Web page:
We who preach and write, do so in a manner different from which the Scriptures have been written. We write while we make progress. We learn something new every day. We speak as we still knock for understanding...If anyone criticizes me when I have said what is right, he does me an injustice. But I would be more angry with the one who praises me and takes what I have written for Gospel truth than I would be with the one who criticizes me unfairly. -Augustine

Face to Face Relationships

In his book, Missional Church, author Darrell L. Guder writes, “Complex, modern society is a reality for everyone in North America. No one has escaped being shaped by its pervasive influence. It has become the very air that we breathe.”

Perhaps most indicative of the heart of our North American culture is Guder’s assertion that we are surrounded by “multiple tasks and responsibilities that fragment time and space.” This fragmented life results in radical forms of individualism, often manifesting itself in isolation and aloneness.

Fragmentation of time and space may contribute to our modern climate, in which organic relationships have fallen by the wayside of rampant individualism. Life’s demands often make it difficult to build meaningful and trusting relationships -friends are now only a click away.

According to a recent study conducted by a neuroscience group at the University of Southern California, social networking sites such as Twitter and Facebook do not provide the necessary room to feel compassion or admiration. Our needs have become sterilized and our hearts desensitized to the reality of a fallen world. While we may not be able to turn back the hands of time, we can make a concerted effort to engage in a more personal way with family and friends-face to face and heart to heart.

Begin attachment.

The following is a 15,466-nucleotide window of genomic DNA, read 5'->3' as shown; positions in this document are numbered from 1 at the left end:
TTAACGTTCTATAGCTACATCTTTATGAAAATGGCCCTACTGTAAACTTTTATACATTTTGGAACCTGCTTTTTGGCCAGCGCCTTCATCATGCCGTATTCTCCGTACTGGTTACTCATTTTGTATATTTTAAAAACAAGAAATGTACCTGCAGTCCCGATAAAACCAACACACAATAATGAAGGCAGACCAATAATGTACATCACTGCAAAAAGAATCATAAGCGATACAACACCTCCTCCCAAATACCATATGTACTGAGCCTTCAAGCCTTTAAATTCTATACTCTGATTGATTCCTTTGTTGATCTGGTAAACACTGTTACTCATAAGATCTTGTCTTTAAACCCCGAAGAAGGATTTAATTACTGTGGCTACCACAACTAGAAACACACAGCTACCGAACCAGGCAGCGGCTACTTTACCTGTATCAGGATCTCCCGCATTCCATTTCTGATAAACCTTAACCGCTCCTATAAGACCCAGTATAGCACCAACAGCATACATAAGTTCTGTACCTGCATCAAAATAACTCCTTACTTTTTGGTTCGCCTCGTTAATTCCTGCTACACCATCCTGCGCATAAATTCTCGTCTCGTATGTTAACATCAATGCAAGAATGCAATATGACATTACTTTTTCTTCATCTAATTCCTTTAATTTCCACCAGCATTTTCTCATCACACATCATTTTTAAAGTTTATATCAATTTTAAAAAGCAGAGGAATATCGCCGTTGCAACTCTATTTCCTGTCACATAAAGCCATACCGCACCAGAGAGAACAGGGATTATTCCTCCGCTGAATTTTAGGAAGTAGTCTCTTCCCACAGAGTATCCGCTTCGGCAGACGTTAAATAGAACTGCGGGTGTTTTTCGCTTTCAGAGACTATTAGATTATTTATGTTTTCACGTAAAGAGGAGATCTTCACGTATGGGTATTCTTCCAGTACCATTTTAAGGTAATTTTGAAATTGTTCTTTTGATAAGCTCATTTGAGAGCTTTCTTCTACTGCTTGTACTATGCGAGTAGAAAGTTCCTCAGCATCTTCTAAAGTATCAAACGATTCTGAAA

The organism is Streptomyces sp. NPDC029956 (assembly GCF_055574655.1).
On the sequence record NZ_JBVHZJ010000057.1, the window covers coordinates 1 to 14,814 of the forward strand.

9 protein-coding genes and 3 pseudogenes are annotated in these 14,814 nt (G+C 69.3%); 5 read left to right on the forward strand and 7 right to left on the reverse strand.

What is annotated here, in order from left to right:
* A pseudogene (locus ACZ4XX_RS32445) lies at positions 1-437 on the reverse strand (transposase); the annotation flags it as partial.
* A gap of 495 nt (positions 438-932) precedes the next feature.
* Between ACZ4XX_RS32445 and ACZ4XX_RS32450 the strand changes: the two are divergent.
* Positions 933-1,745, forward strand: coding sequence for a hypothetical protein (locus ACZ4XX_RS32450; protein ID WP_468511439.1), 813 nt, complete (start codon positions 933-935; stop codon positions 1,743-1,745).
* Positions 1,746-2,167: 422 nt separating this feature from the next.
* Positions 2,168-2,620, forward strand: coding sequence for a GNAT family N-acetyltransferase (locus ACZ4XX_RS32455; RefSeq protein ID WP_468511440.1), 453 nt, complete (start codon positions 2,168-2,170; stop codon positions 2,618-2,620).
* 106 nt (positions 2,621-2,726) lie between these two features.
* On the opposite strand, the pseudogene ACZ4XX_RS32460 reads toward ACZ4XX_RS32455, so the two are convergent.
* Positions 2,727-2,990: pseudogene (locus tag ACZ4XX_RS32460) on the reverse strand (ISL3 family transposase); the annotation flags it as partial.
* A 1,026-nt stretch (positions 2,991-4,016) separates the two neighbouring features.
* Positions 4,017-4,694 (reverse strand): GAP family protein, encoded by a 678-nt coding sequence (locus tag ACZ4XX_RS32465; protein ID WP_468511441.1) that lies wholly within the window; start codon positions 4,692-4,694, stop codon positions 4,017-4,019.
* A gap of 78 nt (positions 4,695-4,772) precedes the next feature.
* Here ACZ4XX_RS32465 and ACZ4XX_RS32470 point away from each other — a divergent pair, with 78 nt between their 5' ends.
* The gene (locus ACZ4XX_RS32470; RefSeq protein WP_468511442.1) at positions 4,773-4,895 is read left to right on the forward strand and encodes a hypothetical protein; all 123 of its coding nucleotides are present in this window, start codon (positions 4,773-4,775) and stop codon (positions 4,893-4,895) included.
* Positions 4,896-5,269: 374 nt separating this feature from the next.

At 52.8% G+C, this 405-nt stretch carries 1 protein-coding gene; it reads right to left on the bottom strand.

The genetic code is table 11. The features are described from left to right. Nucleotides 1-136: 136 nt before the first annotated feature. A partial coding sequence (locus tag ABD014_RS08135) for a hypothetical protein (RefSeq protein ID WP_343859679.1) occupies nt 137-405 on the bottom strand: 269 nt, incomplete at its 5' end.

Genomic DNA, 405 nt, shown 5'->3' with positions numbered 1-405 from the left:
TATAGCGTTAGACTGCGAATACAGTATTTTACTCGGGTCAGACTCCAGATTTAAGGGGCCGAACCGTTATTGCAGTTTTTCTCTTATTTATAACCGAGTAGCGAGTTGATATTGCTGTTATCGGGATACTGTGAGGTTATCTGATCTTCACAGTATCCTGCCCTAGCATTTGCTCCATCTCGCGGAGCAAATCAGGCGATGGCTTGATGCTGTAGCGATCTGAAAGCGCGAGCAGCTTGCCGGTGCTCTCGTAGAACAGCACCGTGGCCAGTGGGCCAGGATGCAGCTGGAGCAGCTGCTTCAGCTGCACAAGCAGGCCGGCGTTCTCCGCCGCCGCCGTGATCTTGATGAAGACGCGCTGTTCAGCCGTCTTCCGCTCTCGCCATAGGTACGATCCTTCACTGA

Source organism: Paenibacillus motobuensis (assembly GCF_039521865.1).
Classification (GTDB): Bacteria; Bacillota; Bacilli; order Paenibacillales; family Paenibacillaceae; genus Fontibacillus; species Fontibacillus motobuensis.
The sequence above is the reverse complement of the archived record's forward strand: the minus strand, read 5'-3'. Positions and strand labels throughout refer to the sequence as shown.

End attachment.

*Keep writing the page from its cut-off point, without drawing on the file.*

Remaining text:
In a culture that is fast fragmenting time and space, relationships and love, let us be ever more appreciative of those precious relationships that are becoming a rare commodity. May we once again enjoy face-to-face encouragement and value personal accountability! Let us find creative ways to model Christ’s love by nurturing friendships in more tangible and meaningful ways.

“So if there is any encouragement in Christ, any comfort from love, any participation in the Spirit, any affection and sympathy, complete my joy by being of the same mind, having the same love, being in full accord and of one mind. Do nothing from rivalry or conceit, but in humility count others more significant than yourselves. Let each of you look not only to his own interests, but also to the interests of others” (Philippians 2:1-4).

Published in: on November 3, 2010 at 10:21 pm  Leave a Comment